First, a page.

The issue that we are faced with is that of violence. Why is violence one of the first methods that comes to mind when we want to solve a problem like this? I guarantee you in that basketball game, just like the kids that commit school shootings, the shooter was tired of being picked on and got really frustrated... knew he had access to a weapon, and felt it the appropriate way to solve the situation.

Who do we blame? Well, for starters, we don't blame just one person, thing, or event. Second, we shouldn't get stuck playing this blame game either. There are a lot of reasons why things are the way they are. The media doesn't help, the neighborhoods some of these kids are brough up in don't help. The family life in some of these households aren't helping either. The things some forms of music talk about and promote aren't helping (because yes, it's quite obvious it has played a role in kids being more violent).

More gun laws aren't going to stop it. Silencing music groups won't stop it. Cleaning up the 11 'o Clock news isn't going to stop it either. Getting rid of the NRA won't either.

I don't have a good answer as to the solution, and to come full circle, I don't believe that Michael Moore does either. He simply points out a lot of contributing factors to the issue, and debunks some of the more common myths. I think what we can conclude is that Americans think in violent ways, and also believe it is ok to act in violent ways. Not all of us do act, but most of us at least think in violent terms. And that means something; there is something to that. I don't believe it is a Good Thing that my first instinct to solve the problem of noisy patrons in a movie theater is to shoot them.

But that solves the prblem quickly, and as long as I don't want to think ahead beyond solving the current problem, that falls in line with the traditional american attitude of "Gotta have it done right now don't need to think ahead just gotta have it now".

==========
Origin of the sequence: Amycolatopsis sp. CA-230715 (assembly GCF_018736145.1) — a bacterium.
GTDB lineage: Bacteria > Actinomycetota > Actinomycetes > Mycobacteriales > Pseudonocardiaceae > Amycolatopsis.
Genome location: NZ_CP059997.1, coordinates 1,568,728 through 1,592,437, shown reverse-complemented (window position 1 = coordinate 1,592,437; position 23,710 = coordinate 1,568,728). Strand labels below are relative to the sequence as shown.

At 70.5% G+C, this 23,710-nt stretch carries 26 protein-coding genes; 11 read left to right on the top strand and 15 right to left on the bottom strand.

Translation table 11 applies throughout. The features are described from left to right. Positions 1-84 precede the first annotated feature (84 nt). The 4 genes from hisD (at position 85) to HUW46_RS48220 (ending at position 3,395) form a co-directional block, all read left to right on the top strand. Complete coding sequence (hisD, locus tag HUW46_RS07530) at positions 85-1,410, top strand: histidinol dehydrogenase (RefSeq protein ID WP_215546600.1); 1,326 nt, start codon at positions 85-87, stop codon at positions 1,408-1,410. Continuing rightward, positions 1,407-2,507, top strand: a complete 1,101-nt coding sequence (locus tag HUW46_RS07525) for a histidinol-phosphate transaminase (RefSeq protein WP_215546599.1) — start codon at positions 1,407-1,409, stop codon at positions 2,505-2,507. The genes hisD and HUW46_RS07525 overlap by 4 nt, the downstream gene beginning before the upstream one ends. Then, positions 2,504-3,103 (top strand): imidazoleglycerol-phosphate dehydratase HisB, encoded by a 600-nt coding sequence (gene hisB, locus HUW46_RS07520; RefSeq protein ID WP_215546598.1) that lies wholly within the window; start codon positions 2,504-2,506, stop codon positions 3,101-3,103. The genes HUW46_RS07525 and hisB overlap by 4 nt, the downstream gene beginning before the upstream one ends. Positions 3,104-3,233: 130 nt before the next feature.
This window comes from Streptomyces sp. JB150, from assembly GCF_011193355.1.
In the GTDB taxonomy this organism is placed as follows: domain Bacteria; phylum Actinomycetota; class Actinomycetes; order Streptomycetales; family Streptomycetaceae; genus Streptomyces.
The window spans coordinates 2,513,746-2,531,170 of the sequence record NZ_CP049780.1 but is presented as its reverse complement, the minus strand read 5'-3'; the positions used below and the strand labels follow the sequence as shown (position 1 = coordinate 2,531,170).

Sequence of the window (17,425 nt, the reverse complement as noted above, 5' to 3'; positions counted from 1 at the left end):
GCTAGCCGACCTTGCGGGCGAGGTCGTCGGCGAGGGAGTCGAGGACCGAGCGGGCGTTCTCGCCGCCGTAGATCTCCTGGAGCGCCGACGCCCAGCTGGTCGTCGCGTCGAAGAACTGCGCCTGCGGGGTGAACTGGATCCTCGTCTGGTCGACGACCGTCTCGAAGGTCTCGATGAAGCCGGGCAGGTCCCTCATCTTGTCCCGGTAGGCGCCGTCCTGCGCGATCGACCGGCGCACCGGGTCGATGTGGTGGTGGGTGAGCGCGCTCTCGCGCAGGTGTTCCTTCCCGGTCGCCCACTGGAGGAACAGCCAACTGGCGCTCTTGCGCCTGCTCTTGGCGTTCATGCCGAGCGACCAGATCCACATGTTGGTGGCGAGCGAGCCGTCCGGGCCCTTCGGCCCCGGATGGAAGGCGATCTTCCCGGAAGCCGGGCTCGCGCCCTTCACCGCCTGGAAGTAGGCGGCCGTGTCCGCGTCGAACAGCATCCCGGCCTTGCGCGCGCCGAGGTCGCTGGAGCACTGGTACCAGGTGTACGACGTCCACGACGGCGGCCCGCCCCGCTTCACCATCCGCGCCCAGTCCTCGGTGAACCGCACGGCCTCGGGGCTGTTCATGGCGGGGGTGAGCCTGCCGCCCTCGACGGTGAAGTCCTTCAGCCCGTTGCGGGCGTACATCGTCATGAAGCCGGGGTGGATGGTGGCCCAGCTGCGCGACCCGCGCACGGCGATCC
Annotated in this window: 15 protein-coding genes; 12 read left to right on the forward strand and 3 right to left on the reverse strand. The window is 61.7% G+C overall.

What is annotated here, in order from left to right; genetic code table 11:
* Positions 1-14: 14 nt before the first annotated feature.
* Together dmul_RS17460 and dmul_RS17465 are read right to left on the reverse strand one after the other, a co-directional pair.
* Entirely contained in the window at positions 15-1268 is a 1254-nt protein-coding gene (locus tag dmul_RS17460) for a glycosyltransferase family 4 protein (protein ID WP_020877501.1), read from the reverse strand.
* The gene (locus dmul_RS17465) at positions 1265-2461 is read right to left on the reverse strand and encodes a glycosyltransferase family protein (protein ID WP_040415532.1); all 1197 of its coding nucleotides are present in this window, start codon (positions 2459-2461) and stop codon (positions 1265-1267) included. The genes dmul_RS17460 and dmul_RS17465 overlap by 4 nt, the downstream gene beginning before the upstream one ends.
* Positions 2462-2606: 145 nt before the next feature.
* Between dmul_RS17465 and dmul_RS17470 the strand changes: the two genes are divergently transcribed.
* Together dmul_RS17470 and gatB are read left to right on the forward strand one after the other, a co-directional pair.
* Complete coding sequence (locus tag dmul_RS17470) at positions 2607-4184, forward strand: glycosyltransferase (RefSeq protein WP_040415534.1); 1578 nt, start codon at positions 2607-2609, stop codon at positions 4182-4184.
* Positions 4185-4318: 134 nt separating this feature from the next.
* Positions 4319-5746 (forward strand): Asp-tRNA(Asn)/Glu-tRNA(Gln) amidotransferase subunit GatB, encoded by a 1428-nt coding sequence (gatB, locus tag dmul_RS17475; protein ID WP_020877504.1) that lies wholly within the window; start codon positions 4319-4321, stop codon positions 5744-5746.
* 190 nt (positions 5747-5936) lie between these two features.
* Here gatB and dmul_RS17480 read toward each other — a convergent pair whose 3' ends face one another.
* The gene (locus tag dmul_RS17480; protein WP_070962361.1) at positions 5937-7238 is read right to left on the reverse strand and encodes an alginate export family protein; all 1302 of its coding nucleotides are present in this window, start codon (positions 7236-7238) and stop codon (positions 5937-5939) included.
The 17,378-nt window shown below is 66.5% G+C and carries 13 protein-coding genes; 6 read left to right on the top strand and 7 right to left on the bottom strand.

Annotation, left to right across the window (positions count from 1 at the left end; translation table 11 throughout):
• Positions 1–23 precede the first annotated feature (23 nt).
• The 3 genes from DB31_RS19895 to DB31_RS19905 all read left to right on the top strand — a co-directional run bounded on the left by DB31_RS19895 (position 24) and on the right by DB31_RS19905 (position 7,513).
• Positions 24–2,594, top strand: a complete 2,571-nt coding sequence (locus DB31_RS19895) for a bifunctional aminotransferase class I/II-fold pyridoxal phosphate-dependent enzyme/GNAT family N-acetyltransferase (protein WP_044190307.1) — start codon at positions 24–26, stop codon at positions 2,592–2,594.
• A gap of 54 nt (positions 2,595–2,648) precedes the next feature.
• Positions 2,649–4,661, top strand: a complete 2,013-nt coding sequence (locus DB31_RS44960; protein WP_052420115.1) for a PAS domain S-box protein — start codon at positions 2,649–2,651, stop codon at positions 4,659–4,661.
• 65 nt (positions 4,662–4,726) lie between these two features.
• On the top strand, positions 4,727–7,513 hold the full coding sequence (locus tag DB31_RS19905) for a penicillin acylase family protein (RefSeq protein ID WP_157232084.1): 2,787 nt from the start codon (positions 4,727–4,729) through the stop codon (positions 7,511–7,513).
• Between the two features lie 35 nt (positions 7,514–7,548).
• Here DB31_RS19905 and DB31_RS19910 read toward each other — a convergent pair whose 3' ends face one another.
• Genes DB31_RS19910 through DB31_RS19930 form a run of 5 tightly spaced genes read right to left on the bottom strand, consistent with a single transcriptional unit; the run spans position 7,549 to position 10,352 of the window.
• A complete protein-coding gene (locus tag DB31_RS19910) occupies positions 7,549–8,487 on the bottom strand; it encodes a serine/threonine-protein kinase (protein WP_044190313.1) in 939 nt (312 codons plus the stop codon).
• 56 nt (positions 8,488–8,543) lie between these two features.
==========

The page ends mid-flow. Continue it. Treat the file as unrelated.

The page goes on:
It's too deep in our culture now, like a plague. How do you solve that? It will take time, and that isn't something americans are good with.

[Last freaking edit...]

[ 12-01-2002: Message edited by: M3D Jack ]</p>
post #27 of 28
amen.
post #28 of 28
[quote]Originally posted by M3D Jack:
<strong>

It's too deep in our culture now, like a plague. How do you solve that? It will take time, and that isn't something americans are good with.

[ 12-01-2002: Message edited by: M3D Jack ]

[ 12-01-2002: Message edited by: M3D Jack ]</strong><hr></blockquote>

Oh yes! Rememeber the New York City, during the late 1990s before Sept 11th, the NYC mayor - Rudy Giuliani , NYPD and the zero teroence campigan?
NYPD and Rudy Giuliani the NYC mayor lead the zero teroence campigan and it has transfered the once highest crime rate city in the USA to much lower crime rate plus the lower rate of gun crime, and in the end it is not the highest crime rate in the USA anymore.

See that? Yes that could be happening, as I am British and I strong belive one day Americans will get rid of gun culture but it maybe won't happen in our lifetime.

If they managed to bring down of the once higher crime rate in NYC to lower crime rate and that zero teroence policy has worked then why don't the USA-nationwide adopt that policy?

[ 12-01-2002: Message edited by: Funky ]

[ 12-01-2002: Message edited by: Funky ]</p>